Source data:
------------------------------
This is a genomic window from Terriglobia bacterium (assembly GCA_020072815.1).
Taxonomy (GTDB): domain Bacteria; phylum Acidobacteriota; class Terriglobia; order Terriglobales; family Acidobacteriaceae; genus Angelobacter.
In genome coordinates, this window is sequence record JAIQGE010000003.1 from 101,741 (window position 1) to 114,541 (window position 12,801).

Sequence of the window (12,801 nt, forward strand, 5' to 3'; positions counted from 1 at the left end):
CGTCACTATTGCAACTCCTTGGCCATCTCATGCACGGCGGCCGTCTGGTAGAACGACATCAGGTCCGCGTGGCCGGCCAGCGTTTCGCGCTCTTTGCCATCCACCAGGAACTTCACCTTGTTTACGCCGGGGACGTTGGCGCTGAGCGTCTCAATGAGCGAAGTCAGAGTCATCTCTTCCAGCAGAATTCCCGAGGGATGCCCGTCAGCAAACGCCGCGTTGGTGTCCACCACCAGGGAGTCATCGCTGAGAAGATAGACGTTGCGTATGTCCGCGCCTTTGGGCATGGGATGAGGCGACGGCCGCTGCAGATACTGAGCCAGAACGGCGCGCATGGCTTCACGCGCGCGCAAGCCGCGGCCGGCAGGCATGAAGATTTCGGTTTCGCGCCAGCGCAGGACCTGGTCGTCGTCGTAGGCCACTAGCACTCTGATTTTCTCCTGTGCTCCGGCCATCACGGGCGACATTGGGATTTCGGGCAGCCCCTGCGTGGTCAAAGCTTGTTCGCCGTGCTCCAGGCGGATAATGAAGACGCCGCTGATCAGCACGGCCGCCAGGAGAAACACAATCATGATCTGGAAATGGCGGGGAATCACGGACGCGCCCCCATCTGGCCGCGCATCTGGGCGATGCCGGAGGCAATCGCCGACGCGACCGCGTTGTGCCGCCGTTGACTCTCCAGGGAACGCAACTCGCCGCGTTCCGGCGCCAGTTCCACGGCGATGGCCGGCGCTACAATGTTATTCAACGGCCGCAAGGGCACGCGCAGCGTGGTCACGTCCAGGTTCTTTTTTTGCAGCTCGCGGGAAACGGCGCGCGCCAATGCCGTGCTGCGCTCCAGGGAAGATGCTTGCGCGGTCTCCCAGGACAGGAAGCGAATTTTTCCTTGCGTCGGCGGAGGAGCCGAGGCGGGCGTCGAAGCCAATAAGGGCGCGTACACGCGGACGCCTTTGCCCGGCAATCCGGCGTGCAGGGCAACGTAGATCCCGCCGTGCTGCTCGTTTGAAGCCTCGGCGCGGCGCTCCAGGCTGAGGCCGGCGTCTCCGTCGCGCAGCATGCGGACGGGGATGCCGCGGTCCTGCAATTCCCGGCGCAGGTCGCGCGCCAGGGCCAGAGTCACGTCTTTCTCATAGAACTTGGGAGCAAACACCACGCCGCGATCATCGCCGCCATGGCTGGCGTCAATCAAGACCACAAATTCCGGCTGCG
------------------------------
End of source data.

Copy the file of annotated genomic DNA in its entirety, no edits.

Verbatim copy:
This is a genomic window from Terriglobia bacterium (assembly GCA_020072815.1).
Taxonomy (GTDB): domain Bacteria; phylum Acidobacteriota; class Terriglobia; order Terriglobales; family Acidobacteriaceae; genus Angelobacter.
In genome coordinates, this window is sequence record JAIQGE010000003.1 from 101,741 (window position 1) to 114,541 (window position 12,801).

Sequence of the window (12,801 nt, forward strand, 5' to 3'; positions counted from 1 at the left end):
CGTCACTATTGCAACTCCTTGGCCATCTCATGCACGGCGGCCGTCTGGTAGAACGACATCAGGTCCGCGTGGCCGGCCAGCGTTTCGCGCTCTTTGCCATCCACCAGGAACTTCACCTTGTTTACGCCGGGGACGTTGGCGCTGAGCGTCTCAATGAGCGAAGTCAGAGTCATCTCTTCCAGCAGAATTCCCGAGGGATGCCCGTCAGCAAACGCCGCGTTGGTGTCCACCACCAGGGAGTCATCGCTGAGAAGATAGACGTTGCGTATGTCCGCGCCTTTGGGCATGGGATGAGGCGACGGCCGCTGCAGATACTGAGCCAGAACGGCGCGCATGGCTTCACGCGCGCGCAAGCCGCGGCCGGCAGGCATGAAGATTTCGGTTTCGCGCCAGCGCAGGACCTGGTCGTCGTCGTAGGCCACTAGCACTCTGATTTTCTCCTGTGCTCCGGCCATCACGGGCGACATTGGGATTTCGGGCAGCCCCTGCGTGGTCAAAGCTTGTTCGCCGTGCTCCAGGCGGATAATGAAGACGCCGCTGATCAGCACGGCCGCCAGGAGAAACACAATCATGATCTGGAAATGGCGGGGAATCACGGACGCGCCCCCATCTGGCCGCGCATCTGGGCGATGCCGGAGGCAATCGCCGACGCGACCGCGTTGTGCCGCCGTTGACTCTCCAGGGAACGCAACTCGCCGCGTTCCGGCGCCAGTTCCACGGCGATGGCCGGCGCTACAATGTTATTCAACGGCCGCAAGGGCACGCGCAGCGTGGTCACGTCCAGGTTCTTTTTTTGCAGCTCGCGGGAAACGGCGCGCGCCAATGCCGTGCTGCGCTCCAGGGAAGATGCTTGCGCGGTCTCCCAGGACAGGAAGCGAATTTTTCCTTGCGTCGGCGGAGGAGCCGAGGCGGGCGTCGAAGCCAATAAGGGCGCGTACACGCGGACGCCTTTGCCCGGCAATCCGGCGTGCAGGGCAACGTAGATCCCGCCGTGCTGCTCGTTTGAAGCCTCGGCGCGGCGCTCCAGGCTGAGGCCGGCGTCTCCGTCGCGCAGCATGCGGACGGGGATGCCGCGGTCCTGCAATTCCCGGCGCAGGTCGCGCGCCAGGGCCAGAGTCACGTCTTTCTCATAGAACTTGGGAGCAAACACCACGCCGCGATCATCGCCGCCATGGCTGGCGTCAATCAAGACCACAAATTCCGGCTGCG